Objectives Melanoma of the skin has been rapidly increasing in the United States: in 2015, the incidence of melanoma (invasive and in-situ) was nearly 6-times that reported in 1975. The predominant explanation for this increased incidence has been increased exposure to UV radiation.
Method Using data from meta analyses quantifying the relative risk of melanoma associated with various types of UV exposure, we explored whether or not the association could explain the observed melanoma trends. We find that the strongest UV associated risk factor, frequent sunburns, was associated with a relative risk of 2.03 [95% CI, 1.73–2.37]. We modeled the expected incidence trend under the extreme condition that there was no population exposure to sunburn prior to 1975 and that the entire population was exposed in 2015.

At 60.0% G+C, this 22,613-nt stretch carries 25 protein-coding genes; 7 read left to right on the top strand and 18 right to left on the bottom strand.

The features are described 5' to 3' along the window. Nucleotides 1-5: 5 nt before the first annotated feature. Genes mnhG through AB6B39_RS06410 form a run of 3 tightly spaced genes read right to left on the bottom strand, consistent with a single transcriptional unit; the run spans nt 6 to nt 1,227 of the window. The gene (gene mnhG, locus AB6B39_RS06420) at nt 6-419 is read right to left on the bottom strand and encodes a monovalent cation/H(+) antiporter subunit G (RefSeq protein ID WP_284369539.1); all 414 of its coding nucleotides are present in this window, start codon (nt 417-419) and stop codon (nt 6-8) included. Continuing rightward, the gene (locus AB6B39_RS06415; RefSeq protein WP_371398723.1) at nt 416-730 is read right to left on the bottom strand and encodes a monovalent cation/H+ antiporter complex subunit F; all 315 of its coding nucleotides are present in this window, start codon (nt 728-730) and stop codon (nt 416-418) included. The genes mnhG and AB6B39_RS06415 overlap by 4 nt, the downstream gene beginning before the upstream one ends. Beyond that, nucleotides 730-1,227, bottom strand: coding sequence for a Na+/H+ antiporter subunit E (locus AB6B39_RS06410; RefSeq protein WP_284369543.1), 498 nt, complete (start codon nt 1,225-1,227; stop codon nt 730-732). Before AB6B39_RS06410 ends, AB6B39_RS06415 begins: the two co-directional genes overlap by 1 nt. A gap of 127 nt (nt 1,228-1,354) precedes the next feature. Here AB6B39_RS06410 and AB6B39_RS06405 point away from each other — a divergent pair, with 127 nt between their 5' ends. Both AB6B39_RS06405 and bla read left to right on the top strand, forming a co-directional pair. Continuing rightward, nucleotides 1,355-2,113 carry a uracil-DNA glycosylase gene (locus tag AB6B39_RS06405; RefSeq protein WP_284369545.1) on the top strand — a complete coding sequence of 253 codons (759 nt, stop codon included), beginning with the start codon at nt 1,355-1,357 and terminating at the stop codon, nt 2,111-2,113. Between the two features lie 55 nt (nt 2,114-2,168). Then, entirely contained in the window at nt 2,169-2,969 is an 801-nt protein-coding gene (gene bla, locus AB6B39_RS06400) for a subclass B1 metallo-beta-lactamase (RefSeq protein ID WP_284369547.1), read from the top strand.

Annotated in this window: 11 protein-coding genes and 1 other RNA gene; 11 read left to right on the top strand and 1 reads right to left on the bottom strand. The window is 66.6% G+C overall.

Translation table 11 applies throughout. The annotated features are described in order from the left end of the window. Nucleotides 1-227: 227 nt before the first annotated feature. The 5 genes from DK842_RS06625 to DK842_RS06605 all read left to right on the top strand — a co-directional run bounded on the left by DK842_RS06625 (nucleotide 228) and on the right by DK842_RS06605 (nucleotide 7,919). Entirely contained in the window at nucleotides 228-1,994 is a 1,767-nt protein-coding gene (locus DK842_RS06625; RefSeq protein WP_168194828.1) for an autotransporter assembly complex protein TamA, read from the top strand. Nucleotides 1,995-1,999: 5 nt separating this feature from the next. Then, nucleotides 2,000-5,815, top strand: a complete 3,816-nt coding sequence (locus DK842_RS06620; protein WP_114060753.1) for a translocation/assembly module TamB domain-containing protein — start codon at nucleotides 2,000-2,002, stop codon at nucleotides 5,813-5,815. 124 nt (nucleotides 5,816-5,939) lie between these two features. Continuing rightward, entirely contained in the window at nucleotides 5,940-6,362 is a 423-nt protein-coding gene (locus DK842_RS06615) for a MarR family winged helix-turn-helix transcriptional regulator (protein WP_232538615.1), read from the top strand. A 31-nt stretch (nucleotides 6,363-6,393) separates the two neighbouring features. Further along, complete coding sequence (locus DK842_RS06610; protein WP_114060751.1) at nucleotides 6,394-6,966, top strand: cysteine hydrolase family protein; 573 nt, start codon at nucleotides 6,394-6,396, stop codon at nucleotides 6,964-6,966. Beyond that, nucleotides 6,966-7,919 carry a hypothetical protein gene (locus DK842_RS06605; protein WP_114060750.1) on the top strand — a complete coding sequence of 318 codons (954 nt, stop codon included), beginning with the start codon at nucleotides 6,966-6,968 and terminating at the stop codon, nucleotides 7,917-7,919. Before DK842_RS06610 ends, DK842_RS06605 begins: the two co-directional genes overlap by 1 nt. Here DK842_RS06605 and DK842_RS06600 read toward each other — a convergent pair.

Results Even under this extreme condition of a population wide exposure that doubles risk of melanoma, it is not possible to explain the observed 6-fold increase in melanoma as a consequence of UV exposure.
Conclusions Our findings suggest that a substantial proportion of the increased incidence melanoma is either the result of an unknown, powerful exposure or an epidemic of diagnosis.
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